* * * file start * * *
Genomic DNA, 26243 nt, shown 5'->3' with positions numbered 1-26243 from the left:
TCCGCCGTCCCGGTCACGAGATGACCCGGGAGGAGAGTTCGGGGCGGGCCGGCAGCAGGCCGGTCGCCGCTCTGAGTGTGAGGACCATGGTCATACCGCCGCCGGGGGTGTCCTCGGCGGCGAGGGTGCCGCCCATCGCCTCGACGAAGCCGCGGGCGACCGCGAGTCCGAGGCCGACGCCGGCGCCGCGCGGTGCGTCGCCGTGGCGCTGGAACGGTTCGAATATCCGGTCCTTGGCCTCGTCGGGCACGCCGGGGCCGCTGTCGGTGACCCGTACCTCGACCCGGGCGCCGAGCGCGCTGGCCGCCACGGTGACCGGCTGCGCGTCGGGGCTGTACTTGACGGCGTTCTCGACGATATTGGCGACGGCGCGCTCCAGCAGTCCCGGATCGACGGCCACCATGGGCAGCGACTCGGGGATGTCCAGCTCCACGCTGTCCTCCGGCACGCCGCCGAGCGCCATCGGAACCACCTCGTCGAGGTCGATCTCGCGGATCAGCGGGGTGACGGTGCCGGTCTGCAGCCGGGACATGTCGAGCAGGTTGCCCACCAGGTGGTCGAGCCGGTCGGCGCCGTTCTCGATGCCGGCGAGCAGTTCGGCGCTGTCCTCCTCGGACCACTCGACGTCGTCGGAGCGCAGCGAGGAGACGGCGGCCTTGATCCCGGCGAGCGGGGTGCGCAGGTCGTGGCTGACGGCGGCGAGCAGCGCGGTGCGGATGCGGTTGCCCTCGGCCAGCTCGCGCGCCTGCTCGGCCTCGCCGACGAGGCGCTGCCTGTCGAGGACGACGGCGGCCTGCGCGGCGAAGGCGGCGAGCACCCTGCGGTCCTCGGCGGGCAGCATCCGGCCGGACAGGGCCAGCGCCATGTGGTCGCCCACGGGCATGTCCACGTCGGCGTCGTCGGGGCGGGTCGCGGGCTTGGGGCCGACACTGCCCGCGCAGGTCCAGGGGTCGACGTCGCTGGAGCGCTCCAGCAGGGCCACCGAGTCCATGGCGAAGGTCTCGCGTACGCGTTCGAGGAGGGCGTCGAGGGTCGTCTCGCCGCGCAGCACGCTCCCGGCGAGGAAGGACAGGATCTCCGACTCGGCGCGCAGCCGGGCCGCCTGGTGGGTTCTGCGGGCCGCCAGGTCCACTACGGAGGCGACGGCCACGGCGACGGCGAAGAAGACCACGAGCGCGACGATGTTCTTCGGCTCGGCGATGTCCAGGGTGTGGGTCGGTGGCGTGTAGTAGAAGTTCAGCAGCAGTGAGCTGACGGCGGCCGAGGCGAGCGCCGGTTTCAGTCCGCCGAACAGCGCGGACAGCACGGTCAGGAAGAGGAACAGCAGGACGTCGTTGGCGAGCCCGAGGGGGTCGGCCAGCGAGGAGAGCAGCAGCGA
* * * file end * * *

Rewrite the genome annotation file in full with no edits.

Genomic DNA, 26243 nt, shown 5'->3' with positions numbered 1-26243 from the left:
TCCGCCGTCCCGGTCACGAGATGACCCGGGAGGAGAGTTCGGGGCGGGCCGGCAGCAGGCCGGTCGCCGCTCTGAGTGTGAGGACCATGGTCATACCGCCGCCGGGGGTGTCCTCGGCGGCGAGGGTGCCGCCCATCGCCTCGACGAAGCCGCGGGCGACCGCGAGTCCGAGGCCGACGCCGGCGCCGCGCGGTGCGTCGCCGTGGCGCTGGAACGGTTCGAATATCCGGTCCTTGGCCTCGTCGGGCACGCCGGGGCCGCTGTCGGTGACCCGTACCTCGACCCGGGCGCCGAGCGCGCTGGCCGCCACGGTGACCGGCTGCGCGTCGGGGCTGTACTTGACGGCGTTCTCGACGATATTGGCGACGGCGCGCTCCAGCAGTCCCGGATCGACGGCCACCATGGGCAGCGACTCGGGGATGTCCAGCTCCACGCTGTCCTCCGGCACGCCGCCGAGCGCCATCGGAACCACCTCGTCGAGGTCGATCTCGCGGATCAGCGGGGTGACGGTGCCGGTCTGCAGCCGGGACATGTCGAGCAGGTTGCCCACCAGGTGGTCGAGCCGGTCGGCGCCGTTCTCGATGCCGGCGAGCAGTTCGGCGCTGTCCTCCTCGGACCACTCGACGTCGTCGGAGCGCAGCGAGGAGACGGCGGCCTTGATCCCGGCGAGCGGGGTGCGCAGGTCGTGGCTGACGGCGGCGAGCAGCGCGGTGCGGATGCGGTTGCCCTCGGCCAGCTCGCGCGCCTGCTCGGCCTCGCCGACGAGGCGCTGCCTGTCGAGGACGACGGCGGCCTGCGCGGCGAAGGCGGCGAGCACCCTGCGGTCCTCGGCGGGCAGCATCCGGCCGGACAGGGCCAGCGCCATGTGGTCGCCCACGGGCATGTCCACGTCGGCGTCGTCGGGGCGGGTCGCGGGCTTGGGGCCGACACTGCCCGCGCAGGTCCAGGGGTCGACGTCGCTGGAGCGCTCCAGCAGGGCCACCGAGTCCATGGCGAAGGTCTCGCGTACGCGTTCGAGGAGGGCGTCGAGGGTCGTCTCGCCGCGCAGCACGCTCCCGGCGAGGAAGGACAGGATCTCCGACTCGGCGCGCAGCCGGGCCGCCTGGTGGGTTCTGCGGGCCGCCAGGTCCACTACGGAGGCGACGGCCACGGCGACGGCGAAGAAGACCACGAGCGCGACGATGTTCTTCGGCTCGGCGATGTCCAGGGTGTGGGTCGGTGGCGTGTAGTAGAAGTTCAGCAGCAGTGAGCTGACGGCGGCCGAGGCGAGCGCCGGTTTCAGTCCGCCGAACAGCGCGGACAGCACGGTCAGGAAGAGGAACAGCAGGACGTCGTTGGCGAGCCCGAGGGGGTCGGCCAGCGAGGAGAGCAGCAGCGA